18 December 2018
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Friday, 19 October 2018 12:46

MDF sweeps illegal miners from Namizimu Forest in Mangochi

Written by  Kondwani Magombo
Flash back - October 10 demonstrations over the Makanjira and Namabvi illegal mining - Pic by Kondwani Magombo Flash back - October 10 demonstrations over the Makanjira and Namabvi illegal mining - Pic by Kondwani Magombo

Mangochi, October 19, 2018: Malawi Defence Force (MDF) have swept 118 illegal miners from Namizimu Forest Reserve in Mangochi during an operation they conducted at the dawn of Wednesday, both police and MDF confirmed Thursday.

The operation came barely a week after chiefs, Mangochi residents and civil society organizations conducted demonstrations on Wednesday, October 10, in protest to illegal mining activities in Namizimu Forest in Makanjira and Namabvi areas.

Mangochi Police Public Relations Officer, Inspector Rodrick Maida, confirmed the development, saying 90 males and 28 females had been rounded up during the operation and that they were brought to Mangochi Police Station.

“Among them there are 84 Malawians – 62 males and 22 females; 31 Mozambicans – 27 males and 4 females; 2 male Tanzanians and one male DRC national,” explained Maida.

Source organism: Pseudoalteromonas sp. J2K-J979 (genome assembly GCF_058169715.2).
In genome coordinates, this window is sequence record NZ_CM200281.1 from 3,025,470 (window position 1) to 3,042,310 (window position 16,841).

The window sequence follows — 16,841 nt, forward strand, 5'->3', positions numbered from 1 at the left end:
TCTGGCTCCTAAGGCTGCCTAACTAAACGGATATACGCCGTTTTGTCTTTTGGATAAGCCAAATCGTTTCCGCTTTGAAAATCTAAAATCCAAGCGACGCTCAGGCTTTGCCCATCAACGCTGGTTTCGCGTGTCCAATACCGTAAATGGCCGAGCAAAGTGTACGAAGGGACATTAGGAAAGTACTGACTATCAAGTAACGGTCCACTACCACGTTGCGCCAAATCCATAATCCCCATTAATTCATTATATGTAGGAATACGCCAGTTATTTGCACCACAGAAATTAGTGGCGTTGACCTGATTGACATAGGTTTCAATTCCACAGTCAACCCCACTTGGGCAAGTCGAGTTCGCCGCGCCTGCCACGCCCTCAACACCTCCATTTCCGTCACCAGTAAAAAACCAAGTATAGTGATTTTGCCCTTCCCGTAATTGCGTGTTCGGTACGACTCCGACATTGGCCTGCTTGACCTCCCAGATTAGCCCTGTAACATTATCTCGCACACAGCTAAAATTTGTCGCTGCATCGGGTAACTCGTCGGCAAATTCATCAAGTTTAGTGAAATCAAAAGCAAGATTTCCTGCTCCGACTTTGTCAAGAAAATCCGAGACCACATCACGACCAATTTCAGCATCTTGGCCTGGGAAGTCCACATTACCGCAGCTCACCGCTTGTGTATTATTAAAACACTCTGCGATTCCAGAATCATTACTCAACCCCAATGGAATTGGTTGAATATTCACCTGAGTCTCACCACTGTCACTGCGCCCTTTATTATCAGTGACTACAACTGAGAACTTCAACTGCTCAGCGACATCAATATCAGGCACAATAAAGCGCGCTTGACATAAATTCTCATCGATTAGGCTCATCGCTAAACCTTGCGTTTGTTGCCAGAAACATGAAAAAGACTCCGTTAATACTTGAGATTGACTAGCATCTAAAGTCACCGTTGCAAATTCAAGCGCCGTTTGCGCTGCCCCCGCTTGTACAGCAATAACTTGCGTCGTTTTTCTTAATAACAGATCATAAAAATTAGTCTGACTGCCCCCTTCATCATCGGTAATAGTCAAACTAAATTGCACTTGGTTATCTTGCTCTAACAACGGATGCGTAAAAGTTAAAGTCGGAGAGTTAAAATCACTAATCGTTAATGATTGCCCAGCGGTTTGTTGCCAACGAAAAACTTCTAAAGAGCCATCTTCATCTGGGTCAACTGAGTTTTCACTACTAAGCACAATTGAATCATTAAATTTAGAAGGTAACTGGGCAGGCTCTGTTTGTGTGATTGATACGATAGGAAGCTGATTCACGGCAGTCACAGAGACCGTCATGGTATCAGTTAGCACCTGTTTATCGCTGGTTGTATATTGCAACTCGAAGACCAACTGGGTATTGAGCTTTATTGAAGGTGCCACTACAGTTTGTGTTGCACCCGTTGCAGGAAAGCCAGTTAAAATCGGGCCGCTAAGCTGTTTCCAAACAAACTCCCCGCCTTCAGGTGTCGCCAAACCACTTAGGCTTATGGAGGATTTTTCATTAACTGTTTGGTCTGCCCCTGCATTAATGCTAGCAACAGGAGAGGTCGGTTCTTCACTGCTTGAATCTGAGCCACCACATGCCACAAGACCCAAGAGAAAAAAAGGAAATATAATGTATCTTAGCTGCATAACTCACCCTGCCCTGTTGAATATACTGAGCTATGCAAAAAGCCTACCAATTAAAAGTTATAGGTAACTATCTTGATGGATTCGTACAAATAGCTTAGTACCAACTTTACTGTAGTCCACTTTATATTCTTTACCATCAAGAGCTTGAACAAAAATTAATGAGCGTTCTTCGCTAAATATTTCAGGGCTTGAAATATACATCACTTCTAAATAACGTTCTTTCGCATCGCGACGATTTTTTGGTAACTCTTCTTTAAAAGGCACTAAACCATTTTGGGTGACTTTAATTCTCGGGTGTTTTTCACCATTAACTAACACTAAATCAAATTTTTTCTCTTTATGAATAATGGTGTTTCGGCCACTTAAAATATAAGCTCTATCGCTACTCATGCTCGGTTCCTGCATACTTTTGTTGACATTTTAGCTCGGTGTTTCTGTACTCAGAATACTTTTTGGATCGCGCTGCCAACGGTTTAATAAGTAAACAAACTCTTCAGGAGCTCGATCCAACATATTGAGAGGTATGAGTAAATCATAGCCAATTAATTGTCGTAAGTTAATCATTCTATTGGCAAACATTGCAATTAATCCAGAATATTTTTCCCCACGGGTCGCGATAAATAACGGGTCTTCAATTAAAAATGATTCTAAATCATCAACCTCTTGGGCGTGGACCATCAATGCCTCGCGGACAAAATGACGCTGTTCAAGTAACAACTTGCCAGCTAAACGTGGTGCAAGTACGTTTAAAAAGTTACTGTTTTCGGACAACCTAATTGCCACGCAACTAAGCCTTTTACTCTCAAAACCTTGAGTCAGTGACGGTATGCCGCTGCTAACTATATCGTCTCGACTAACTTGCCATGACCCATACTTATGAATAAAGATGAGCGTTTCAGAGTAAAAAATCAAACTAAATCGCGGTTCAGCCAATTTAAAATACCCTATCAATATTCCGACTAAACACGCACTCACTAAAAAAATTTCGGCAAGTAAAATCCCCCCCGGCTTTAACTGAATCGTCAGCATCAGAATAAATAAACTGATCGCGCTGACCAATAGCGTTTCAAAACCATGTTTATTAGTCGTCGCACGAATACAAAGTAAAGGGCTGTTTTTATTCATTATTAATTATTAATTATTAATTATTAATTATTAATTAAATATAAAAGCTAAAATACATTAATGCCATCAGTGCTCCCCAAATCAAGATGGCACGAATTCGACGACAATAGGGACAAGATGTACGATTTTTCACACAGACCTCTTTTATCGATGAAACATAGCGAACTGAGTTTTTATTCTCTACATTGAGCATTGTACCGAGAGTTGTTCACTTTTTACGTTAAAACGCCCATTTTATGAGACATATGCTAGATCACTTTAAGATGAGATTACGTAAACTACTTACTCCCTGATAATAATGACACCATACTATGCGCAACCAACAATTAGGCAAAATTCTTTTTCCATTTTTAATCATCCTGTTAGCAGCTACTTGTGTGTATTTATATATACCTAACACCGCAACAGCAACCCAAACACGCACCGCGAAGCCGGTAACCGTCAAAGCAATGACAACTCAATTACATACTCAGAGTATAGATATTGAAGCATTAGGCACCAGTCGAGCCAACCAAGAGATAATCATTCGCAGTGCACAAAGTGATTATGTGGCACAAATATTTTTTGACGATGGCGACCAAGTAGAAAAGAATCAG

However, he could not comment further on the matter, saying the suspects were just in transit to Zomba where their cases would be handled.

MDF Spokesperson, Major Paul Chiphwanya, also confirmed about the operation saying MDF would remain at Namizimu and other places where the illegal mining activities were taking place till further notice.

“We will continue with the operation until we succeed,” Chiphwanya told Mana on Thursday when asked on how long they would keep guard of the forest.

In their petition to President Prof. Peter Mutharika through the District Commissioner Reverend Moses Chimphepo, the protestors had pleaded with the Malawi leader to deploy the MDF to expel illegal miners from the said sites by October 26.

The protestors observed in their petition that the illegal mining activities were benefiting non-Malawians who were coming from as far as Asia, Europe and across Africa in pursuit for corundum and gold deposits in the said areas.

They had also complained that the activities were contributing to environmental degradation, child labour and child prostitution, among other things.

The protestors asked government to engage serious investors to mine the deposits legally and to create employment for Malawians living in Mangochi and beyond.

Close to 2,000 people from within Africa and beyond had settled in the forest reserve as at July when government started giving warning shots asking the illegal miners to leave voluntarily.

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